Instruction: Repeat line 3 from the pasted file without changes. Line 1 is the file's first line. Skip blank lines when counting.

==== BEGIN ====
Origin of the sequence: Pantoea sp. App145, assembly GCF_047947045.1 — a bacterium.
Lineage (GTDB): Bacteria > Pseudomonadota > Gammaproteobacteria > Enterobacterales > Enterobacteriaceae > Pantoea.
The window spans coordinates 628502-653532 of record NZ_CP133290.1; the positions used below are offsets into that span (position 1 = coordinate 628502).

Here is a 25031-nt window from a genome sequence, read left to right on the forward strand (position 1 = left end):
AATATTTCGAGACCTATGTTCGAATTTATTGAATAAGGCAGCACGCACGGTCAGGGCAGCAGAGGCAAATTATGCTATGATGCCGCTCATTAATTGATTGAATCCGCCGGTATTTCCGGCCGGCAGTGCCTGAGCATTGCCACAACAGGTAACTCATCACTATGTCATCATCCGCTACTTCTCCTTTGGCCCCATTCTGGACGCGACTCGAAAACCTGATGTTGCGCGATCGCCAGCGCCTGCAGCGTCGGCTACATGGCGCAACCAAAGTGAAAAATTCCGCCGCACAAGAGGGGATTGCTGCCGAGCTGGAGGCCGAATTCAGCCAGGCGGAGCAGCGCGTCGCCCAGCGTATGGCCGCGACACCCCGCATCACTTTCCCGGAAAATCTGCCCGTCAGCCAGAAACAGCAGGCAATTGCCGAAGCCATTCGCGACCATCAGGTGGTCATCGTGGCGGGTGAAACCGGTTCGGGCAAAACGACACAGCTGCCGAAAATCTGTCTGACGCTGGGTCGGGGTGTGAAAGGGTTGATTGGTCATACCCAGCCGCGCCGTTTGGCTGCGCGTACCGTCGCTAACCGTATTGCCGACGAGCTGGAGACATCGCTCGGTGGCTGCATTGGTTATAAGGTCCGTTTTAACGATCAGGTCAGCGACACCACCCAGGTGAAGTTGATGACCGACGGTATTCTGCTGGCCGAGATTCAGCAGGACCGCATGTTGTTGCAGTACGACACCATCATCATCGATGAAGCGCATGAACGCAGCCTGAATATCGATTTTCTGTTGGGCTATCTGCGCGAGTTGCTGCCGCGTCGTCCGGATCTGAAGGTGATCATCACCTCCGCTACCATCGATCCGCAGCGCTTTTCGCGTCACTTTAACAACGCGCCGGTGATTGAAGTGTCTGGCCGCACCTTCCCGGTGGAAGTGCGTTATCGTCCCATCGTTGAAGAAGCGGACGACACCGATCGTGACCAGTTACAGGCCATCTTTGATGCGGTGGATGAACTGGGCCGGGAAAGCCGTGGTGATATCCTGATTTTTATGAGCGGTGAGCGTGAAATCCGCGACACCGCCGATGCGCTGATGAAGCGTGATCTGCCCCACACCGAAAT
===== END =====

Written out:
The window spans coordinates 628502-653532 of record NZ_CP133290.1; the positions used below are offsets into that span (position 1 = coordinate 628502).